Hiddleston plays well with Swinton (although certain Americanisms in the script sit ill on his English tongue). They do make a beautiful couple, believably at ease with one another, and actually conversing as a long-term couple might, but the onus of bringing warmth and beauty to the love relationship thankfully falls to Swinton, and the movie would be a far less attractive proposition without her. It is all too easy to forget that beneath the Bowie-alien alabaster appearance she can command a beautiful sense of openness and wonder, enthusiasm and love, conjuring a real deep-rooted bond with her dear friend Christopher Marlowe (John Hurt), speed-reading her beloved books with almost ecstatic excitement, and rendering believable the central, enduring relationship.
Adam denies his heroes, the fear and egotism of the artist; Eve never would, for she is ready to appreciate all. Thus when he drives her past Jack White’s childhood home, her appreciation is one of affection rather than the reverence of Adam’s photo wall. Her outlook is largely one of wonder; his one of cynicism, and disgust at those who lack his refined taste (and at those who thwarted his scientific heroes from Gallileo to Tesla).
There is of course a third approach to these relationships with culture and beauty, and that’s not to give two hoots. This is embodied by Eve’s sister Ava (Mia Wasikowska) who turns up halfway through to cause a bit of chaos. She is much younger, and wilder, and hails from LA (“zombie central”, as Adam describes it). Wasikowska is delightfully willful and bratty (although like Adam, to quite a degree predictable – why on earth would the elder couple leave her alone with an obvious victim they’d prefer to keep around?) and departs calling Adam and Eve a pair of “condescending snobs.”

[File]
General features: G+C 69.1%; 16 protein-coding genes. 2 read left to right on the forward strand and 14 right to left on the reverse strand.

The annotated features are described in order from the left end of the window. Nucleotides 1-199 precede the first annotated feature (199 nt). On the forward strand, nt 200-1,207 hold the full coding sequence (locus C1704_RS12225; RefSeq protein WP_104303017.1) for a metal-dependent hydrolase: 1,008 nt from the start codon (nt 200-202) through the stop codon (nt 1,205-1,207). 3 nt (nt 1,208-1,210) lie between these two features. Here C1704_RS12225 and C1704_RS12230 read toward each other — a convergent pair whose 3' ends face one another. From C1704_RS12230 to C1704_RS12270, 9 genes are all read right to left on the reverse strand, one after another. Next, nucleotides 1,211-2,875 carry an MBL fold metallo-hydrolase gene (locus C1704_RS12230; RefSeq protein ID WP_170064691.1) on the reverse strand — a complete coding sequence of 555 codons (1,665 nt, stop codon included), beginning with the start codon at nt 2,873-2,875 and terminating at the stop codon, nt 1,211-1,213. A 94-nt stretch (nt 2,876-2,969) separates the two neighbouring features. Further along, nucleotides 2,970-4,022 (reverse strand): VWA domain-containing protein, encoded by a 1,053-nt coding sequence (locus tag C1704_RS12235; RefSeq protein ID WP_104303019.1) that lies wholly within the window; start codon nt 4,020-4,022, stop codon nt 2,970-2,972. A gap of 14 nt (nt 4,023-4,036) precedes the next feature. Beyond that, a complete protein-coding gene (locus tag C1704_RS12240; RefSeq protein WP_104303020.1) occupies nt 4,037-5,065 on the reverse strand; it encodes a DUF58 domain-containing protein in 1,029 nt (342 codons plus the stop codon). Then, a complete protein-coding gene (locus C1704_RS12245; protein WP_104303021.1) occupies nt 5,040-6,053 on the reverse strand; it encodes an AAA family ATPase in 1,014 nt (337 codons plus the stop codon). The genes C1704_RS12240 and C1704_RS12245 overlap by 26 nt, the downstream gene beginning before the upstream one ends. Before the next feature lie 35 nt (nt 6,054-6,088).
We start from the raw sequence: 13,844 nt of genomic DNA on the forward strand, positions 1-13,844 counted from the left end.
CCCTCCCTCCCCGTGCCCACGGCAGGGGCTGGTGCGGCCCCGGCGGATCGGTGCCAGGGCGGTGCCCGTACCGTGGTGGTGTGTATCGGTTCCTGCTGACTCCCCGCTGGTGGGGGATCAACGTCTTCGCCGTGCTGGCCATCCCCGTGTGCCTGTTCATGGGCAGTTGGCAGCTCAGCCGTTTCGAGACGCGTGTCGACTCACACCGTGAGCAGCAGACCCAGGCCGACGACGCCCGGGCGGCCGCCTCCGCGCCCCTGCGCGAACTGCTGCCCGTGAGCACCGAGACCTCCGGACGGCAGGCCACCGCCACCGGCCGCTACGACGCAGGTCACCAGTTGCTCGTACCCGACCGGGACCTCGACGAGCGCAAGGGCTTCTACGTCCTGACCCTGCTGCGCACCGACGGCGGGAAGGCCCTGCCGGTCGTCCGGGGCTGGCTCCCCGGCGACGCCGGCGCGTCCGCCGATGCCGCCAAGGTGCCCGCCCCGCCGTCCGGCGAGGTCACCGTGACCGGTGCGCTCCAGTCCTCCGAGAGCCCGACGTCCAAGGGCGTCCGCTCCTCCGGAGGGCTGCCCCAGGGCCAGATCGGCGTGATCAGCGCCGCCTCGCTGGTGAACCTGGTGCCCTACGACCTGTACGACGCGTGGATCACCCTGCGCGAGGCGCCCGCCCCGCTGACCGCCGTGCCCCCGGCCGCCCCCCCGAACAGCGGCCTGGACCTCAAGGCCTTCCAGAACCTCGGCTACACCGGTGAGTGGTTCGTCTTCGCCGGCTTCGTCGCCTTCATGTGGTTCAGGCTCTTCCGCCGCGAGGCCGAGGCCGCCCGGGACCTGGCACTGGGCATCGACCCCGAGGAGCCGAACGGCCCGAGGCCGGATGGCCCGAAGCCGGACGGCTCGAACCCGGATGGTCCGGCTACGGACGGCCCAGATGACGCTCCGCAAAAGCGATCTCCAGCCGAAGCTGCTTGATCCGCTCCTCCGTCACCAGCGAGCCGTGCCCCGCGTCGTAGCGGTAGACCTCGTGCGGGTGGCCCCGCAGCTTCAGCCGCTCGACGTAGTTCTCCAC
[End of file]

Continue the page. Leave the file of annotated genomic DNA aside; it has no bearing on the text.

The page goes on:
What she refers to is their seclusion from the human world, with the appearance of being above such things, rather than doing so for their own self-preservation – something Ava too might learn with age – but it holds also for the esoteric rarefaction of their existence, which Jarmusch packs to overflowing with empty cultural references. Even those already mentioned feel excessive, denied individual significance in and of themselves in the context of the film, and rarely with any specific relevance: the fact that they travel with passports in the names of Stephen Daedalus and Daisy Buchanan, for example, provides no additional subtext – it’s a throwaway gag.